Thursday, January 19, 2017

The Raven by Mike Nappa | Re:View

Nothing beats a sarcastic character. Really. Maybe I'm partial or maybe it's just Mike Nappa's writing style in regards to The Raven (the character, not the book in this case), but I love what he did in this second Coffee & Hill mystery/suspense series. 

I had a vague memory of reading the first part of this book at the end of Annabell Lee (book 1 in this series) and was excited to start this book. If life hadn't gotten in the way I think I would have finished it more quickly, but as it was, I finally turned to the end last night and found myself excited book 3 already!

I found The Raven's character by far my absolute favorite. Yes, the snark (as mentioned above) was a big factor but I think there was something honest and real about him that jumped off the page to me. He was almost supernaturally calm as a character (to me at least) but it didn't feel fake. It was more "this is how he really feels". As the book progresses we begin to see a lot more of his backstory but I'll just leave it at the fact that I really enjoyed his character.

Ah, *sigh*, things I want to say about Trudi and Sam. But they are things I won't say for fear of spoiling anything. What I will say is I'm liking the progression of the books and hoping that what I'm hoping happens isn't just hoping, but reality. (Yes, much hope). I enjoy their character's though and I will give a shout out to Mike (and/or his editor too) for his portrayal of Trudi's female mind. There were times when I found myself nodding and thinking - yes! as a woman, I have felt/thought this exact way. I'm impressed by his intuition with regards to the immensely complex feminine mind.

From Instagram: @createexploreread
Lastly, let's talk (and not talk) about the plot. It was well done, mostly fast-paced, and intriguing. Mike uses a very interesting technique where some chapters (all divided into POV's based on character) are backtracking after other chapters. I have mixed feelings on this. It created an interesting reality where you left off at one spot and then read from before that spot to "catch up" to present time. It also meant a lot of "this happened then this did etc." because a lot of it was in retrospect. It was well written and has a certain element of style to it as much as it aided in creating suspense in the story BUT it also took some suspense out because you already knew what was happening and then just got to see it from a different POV. Are you confused yet? Yeah...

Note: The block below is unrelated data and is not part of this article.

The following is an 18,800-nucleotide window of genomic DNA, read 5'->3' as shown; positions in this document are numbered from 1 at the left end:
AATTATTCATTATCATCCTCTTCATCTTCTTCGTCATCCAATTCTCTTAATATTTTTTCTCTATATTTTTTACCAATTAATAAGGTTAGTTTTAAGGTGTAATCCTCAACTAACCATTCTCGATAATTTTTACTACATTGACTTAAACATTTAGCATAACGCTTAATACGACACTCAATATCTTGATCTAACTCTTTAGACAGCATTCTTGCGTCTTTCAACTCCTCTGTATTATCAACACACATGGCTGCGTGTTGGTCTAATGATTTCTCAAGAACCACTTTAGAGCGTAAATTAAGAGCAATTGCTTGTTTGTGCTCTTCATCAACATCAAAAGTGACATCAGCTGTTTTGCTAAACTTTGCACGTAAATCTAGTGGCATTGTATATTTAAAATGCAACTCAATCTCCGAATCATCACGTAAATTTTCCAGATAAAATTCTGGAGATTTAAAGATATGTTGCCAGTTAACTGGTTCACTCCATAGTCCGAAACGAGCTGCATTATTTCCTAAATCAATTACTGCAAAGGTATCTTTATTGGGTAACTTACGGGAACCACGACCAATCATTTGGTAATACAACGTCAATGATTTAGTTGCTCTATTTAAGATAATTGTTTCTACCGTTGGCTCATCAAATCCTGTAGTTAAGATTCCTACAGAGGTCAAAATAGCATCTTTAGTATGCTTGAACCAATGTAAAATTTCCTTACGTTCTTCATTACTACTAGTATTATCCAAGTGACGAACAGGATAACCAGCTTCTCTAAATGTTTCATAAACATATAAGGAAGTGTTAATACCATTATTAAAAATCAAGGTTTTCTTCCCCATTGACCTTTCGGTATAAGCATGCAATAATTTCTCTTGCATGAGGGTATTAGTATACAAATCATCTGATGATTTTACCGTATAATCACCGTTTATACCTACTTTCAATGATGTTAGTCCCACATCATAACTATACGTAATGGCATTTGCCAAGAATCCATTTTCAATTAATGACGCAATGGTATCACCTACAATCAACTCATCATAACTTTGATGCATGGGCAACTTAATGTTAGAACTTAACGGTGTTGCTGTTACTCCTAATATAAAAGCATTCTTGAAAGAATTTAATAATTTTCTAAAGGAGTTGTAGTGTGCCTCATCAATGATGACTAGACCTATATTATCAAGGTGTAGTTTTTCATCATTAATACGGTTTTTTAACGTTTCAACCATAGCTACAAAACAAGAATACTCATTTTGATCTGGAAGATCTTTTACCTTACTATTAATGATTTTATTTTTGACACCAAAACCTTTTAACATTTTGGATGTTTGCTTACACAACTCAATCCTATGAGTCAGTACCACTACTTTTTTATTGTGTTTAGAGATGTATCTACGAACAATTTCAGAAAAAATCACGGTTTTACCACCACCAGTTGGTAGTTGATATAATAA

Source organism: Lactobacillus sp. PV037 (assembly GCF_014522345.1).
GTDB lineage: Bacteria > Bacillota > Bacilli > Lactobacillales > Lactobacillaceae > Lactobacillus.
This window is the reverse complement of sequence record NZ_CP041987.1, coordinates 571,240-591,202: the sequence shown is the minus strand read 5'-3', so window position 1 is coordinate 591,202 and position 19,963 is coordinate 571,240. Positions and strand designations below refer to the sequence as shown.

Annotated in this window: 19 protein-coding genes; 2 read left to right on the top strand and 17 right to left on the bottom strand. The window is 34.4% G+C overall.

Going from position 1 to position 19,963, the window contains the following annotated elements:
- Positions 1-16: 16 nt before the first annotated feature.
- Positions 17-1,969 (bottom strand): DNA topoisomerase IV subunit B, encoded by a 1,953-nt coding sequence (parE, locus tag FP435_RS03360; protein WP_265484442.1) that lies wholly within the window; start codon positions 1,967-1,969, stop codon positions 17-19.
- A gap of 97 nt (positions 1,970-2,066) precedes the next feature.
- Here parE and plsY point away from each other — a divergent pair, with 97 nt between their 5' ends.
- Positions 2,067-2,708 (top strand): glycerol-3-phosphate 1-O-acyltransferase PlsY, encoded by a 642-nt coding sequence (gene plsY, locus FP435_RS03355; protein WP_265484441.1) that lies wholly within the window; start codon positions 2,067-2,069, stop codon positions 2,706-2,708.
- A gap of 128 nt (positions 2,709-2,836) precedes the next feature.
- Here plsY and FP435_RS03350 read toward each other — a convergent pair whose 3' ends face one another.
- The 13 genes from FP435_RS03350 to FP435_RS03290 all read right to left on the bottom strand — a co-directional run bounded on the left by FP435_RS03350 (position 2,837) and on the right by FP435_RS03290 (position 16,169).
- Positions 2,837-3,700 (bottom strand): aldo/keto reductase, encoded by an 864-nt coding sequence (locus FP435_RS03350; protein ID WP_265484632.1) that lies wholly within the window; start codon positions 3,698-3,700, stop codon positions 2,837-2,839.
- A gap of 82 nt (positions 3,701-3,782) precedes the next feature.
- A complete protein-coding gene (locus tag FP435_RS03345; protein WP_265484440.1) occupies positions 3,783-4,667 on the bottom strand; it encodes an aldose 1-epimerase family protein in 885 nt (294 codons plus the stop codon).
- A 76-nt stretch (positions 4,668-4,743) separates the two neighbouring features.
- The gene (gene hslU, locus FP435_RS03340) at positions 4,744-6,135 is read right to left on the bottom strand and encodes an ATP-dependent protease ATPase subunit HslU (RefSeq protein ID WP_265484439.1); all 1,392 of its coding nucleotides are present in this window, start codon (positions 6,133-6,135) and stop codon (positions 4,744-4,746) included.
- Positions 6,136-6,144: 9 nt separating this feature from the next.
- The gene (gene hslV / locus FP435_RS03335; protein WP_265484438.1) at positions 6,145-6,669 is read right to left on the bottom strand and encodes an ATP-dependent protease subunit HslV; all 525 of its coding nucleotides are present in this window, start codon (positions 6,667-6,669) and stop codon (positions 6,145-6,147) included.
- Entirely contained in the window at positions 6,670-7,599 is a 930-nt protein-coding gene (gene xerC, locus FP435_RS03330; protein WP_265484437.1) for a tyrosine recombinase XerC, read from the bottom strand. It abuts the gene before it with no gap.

All in all, I really enjoyed this book--more than Annabell Lee actually--and am confident in recommending it. I would call it more mystery than suspense/thriller though there are elements of action to it. I think the covers of this series make them seem darker than they are (not that I don't like the covers because I definitely do). So you don't have to feel the kind of "creepy tension" you do with other, more suspenseful books. There are moments of it, but it's milder (in my opinion).

My Rating: 4*
Purchase: The Raven 

Book Description
(from Amazon)
"A thrill ride into the stark territory between grace and the letter of the law."--Tosca Lee, New York Times bestselling author

As part of his regular street performance, a deception specialist who goes by the name The Raven picks his audience's pockets while they watch. It's harmless fun--until he decides to keep the spare wallet a city councilman doesn't seem to miss, hoping for a few extra bucks. When he finds not money but compromising photos of the councilman and his "personal assistants," The Raven hatches a plan to blackmail the man. However, he quickly finds himself in over his head with the Ukrainian Mafia and mired in a life-threatening plot code-named, "Nevermore."

Private investigators Trudi Coffey and Samuel Hill must scramble to sort out the clues--and their complicated feelings for each other--to rescue The Raven and save hundreds of lives from a wildcard bent on revenge.
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I received this book for free but was under no obligation to post a review. I do so under my own motivation and the opinions I have expressed in this review are honest and entirely my own.